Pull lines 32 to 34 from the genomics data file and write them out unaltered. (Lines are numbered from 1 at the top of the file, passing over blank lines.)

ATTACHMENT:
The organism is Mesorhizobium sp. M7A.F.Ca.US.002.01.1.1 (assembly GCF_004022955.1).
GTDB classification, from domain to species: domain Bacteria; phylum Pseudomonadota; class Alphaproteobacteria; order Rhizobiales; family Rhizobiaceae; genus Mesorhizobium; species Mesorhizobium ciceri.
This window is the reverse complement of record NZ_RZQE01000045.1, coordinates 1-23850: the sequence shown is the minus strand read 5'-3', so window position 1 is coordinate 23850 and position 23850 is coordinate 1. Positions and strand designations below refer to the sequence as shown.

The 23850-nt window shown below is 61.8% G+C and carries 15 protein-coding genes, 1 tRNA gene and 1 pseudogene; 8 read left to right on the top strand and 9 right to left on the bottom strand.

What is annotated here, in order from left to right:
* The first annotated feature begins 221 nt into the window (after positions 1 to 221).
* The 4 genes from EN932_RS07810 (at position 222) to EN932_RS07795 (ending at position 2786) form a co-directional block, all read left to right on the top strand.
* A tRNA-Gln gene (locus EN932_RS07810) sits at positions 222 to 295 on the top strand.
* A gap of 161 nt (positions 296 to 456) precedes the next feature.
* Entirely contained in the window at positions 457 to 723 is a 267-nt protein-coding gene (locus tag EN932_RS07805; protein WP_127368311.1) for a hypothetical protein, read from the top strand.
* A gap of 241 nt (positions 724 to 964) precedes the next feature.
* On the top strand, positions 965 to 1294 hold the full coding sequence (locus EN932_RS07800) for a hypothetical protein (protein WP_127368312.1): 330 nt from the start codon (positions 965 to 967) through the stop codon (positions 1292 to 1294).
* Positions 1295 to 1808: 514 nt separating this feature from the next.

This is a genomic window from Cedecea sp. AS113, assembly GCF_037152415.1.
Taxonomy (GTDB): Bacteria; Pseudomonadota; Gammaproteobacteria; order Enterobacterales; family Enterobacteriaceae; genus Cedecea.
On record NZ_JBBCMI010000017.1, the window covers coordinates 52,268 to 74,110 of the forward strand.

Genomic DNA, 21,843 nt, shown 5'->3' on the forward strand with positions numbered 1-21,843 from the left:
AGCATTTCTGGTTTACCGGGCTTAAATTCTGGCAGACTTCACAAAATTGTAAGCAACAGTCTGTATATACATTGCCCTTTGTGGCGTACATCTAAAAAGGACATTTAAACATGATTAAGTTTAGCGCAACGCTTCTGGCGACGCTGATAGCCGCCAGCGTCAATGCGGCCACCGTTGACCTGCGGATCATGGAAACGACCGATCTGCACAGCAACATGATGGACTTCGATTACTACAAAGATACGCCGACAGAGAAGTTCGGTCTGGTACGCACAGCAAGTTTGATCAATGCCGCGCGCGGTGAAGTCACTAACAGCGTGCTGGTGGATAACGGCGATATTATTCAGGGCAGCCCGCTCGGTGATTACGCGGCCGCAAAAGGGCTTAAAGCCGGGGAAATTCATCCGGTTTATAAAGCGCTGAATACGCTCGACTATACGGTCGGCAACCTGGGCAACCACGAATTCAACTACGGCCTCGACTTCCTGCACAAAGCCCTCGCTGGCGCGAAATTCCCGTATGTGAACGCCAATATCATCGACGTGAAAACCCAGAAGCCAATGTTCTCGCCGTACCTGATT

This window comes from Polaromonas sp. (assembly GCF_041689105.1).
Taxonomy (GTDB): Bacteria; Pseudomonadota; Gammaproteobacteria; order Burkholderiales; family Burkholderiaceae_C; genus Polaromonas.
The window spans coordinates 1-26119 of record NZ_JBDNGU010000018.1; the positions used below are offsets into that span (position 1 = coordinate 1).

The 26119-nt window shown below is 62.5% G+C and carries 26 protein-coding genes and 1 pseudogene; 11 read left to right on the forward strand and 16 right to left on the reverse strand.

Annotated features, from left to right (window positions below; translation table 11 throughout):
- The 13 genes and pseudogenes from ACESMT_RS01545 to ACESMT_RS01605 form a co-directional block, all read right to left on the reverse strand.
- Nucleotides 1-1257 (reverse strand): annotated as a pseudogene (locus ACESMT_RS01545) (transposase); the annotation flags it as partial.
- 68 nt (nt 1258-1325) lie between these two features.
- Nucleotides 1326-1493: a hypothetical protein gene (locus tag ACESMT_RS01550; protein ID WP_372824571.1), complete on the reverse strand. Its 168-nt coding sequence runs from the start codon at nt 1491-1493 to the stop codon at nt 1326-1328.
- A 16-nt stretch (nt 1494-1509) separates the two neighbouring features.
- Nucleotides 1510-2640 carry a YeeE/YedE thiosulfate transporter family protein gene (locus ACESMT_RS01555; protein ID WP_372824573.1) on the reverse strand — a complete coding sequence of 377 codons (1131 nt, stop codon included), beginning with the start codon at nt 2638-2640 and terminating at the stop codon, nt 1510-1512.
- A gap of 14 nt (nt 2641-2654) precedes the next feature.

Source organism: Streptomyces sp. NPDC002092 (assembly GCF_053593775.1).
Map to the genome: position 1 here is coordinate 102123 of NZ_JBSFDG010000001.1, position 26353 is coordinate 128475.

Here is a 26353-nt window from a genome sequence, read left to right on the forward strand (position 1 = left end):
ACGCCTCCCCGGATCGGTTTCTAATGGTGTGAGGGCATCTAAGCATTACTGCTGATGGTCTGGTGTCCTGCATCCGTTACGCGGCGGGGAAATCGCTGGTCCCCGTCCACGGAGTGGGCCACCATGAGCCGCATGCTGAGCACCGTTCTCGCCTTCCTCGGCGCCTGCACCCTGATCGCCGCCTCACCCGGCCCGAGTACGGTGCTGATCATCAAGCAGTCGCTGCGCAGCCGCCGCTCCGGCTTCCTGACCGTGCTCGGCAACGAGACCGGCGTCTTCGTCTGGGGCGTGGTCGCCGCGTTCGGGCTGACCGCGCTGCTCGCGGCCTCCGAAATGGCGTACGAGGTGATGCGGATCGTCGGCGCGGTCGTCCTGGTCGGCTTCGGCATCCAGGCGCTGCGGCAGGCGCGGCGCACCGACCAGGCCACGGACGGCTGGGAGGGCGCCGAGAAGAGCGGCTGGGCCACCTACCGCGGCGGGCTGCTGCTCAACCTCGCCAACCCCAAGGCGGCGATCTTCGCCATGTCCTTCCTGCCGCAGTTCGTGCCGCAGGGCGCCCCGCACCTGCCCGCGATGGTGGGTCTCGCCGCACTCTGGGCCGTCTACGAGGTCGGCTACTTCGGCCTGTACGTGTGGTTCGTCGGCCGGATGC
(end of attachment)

Map to the genome: position 1 here is coordinate 102123 of NZ_JBSFDG010000001.1, position 26353 is coordinate 128475.

Here is a 26353-nt window from a genome sequence, read left to right on the forward strand (position 1 = left end):
ACGCCTCCCCGGATCGGTTTCTAATGGTGTGAGGGCATCTAAGCATTACTGCTGATGGTCTGGTGTCCTGCATCCGTTACGCGGCGGGGAAATCGCTGGTCCCCGTCCACGGAGTGGGCCACCATGAGCCGCATGCTGAGCACCGTTCTCGCCTTCCTCGGCGCCTGCACCCTGATCGCCGCCTCACCCGGCCCGAGTACGGTGCTGATCATCAAGCAGTCGCTGCGCAGCCGCCGCTCCGGCTTCCTGACCGTGCTCGGCAACGAGACCGGCGTCTTCGTCTGGGGCGTGGTCGCCGCGTTCGGGCTGACCGCGCTGCTCGCGGCCTCCGAAATGGCGTACGAGGTGATGCGGATCGTCGGCGCGGTCGTCCTGGTCGGCTTCGGCATCCAGGCGCTGCGGCAGGCGCGGCGCACCGACCAGGCCACGGACGGCTGGGAGGGCGCCGAGAAGAGCGGCTGGGCCACCTACCGCGGCGGGCTGCTGCTCAACCTCGCCAACCCCAAGGCGGCGATCTTCGCCATGTCCTTCCTGCCGCAGTTCGTGCCGCAGGGCGCCCCGCACCTGCCCGCGATGGTGGGTCTCGCCGCACTCTGGGCCGTCTACGAGGTCGGCTACTTCGGCCTGTACGTGTGGTTCGTCGGCCGGATGC